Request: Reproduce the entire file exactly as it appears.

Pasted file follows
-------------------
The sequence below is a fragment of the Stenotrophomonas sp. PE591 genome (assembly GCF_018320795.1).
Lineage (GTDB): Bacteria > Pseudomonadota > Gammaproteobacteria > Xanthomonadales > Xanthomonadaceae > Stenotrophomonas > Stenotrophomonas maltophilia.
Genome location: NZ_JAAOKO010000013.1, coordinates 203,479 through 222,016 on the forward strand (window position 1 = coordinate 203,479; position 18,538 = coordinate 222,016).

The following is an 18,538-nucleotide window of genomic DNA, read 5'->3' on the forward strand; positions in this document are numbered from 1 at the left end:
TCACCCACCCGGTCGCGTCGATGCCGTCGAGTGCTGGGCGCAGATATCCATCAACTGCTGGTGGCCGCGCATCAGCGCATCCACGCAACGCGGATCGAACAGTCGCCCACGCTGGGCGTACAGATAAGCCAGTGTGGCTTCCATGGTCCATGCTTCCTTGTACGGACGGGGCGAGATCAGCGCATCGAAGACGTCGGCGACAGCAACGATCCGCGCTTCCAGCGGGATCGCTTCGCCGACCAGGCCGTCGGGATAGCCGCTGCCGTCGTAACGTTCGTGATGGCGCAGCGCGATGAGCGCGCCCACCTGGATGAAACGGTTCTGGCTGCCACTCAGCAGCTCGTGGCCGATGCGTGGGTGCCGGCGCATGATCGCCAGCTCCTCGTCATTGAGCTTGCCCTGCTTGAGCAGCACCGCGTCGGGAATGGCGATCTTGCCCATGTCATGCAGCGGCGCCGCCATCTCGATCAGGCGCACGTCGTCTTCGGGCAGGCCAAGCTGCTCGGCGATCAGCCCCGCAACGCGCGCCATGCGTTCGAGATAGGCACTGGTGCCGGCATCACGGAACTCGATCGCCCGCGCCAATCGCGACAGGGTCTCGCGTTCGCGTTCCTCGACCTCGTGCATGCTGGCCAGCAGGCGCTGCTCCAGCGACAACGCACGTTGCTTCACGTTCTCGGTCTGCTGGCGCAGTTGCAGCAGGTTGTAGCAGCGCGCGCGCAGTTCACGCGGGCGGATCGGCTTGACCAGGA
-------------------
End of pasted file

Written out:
The sequence below is a fragment of the Stenotrophomonas sp. PE591 genome (assembly GCF_018320795.1).
Lineage (GTDB): Bacteria > Pseudomonadota > Gammaproteobacteria > Xanthomonadales > Xanthomonadaceae > Stenotrophomonas > Stenotrophomonas maltophilia.
Genome location: NZ_JAAOKO010000013.1, coordinates 203,479 through 222,016 on the forward strand (window position 1 = coordinate 203,479; position 18,538 = coordinate 222,016).

The following is an 18,538-nucleotide window of genomic DNA, read 5'->3' on the forward strand; positions in this document are numbered from 1 at the left end:
TCACCCACCCGGTCGCGTCGATGCCGTCGAGTGCTGGGCGCAGATATCCATCAACTGCTGGTGGCCGCGCATCAGCGCATCCACGCAACGCGGATCGAACAGTCGCCCACGCTGGGCGTACAGATAAGCCAGTGTGGCTTCCATGGTCCATGCTTCCTTGTACGGACGGGGCGAGATCAGCGCATCGAAGACGTCGGCGACAGCAACGATCCGCGCTTCCAGCGGGATCGCTTCGCCGACCAGGCCGTCGGGATAGCCGCTGCCGTCGTAACGTTCGTGATGGCGCAGCGCGATGAGCGCGCCCACCTGGATGAAACGGTTCTGGCTGCCACTCAGCAGCTCGTGGCCGATGCGTGGGTGCCGGCGCATGATCGCCAGCTCCTCGTCATTGAGCTTGCCCTGCTTGAGCAGCACCGCGTCGGGAATGGCGATCTTGCCCATGTCATGCAGCGGCGCCGCCATCTCGATCAGGCGCACGTCGTCTTCGGGCAGGCCAAGCTGCTCGGCGATCAGCCCCGCAACGCGCGCCATGCGTTCGAGATAGGCACTGGTGCCGGCATCACGGAACTCGATCGCCCGCGCCAATCGCGACAGGGTCTCGCGTTCGCGTTCCTCGACCTCGTGCATGCTGGCCAGCAGGCGCTGCTCCAGCGACAACGCACGTTGCTTCACGTTCTCGGTCTGCTGGCGCAGTTGCAGCAGGTTGTAGCAGCGCGCGCGCAGTTCACGCGGGCGGATCGGCTTGACCAGGA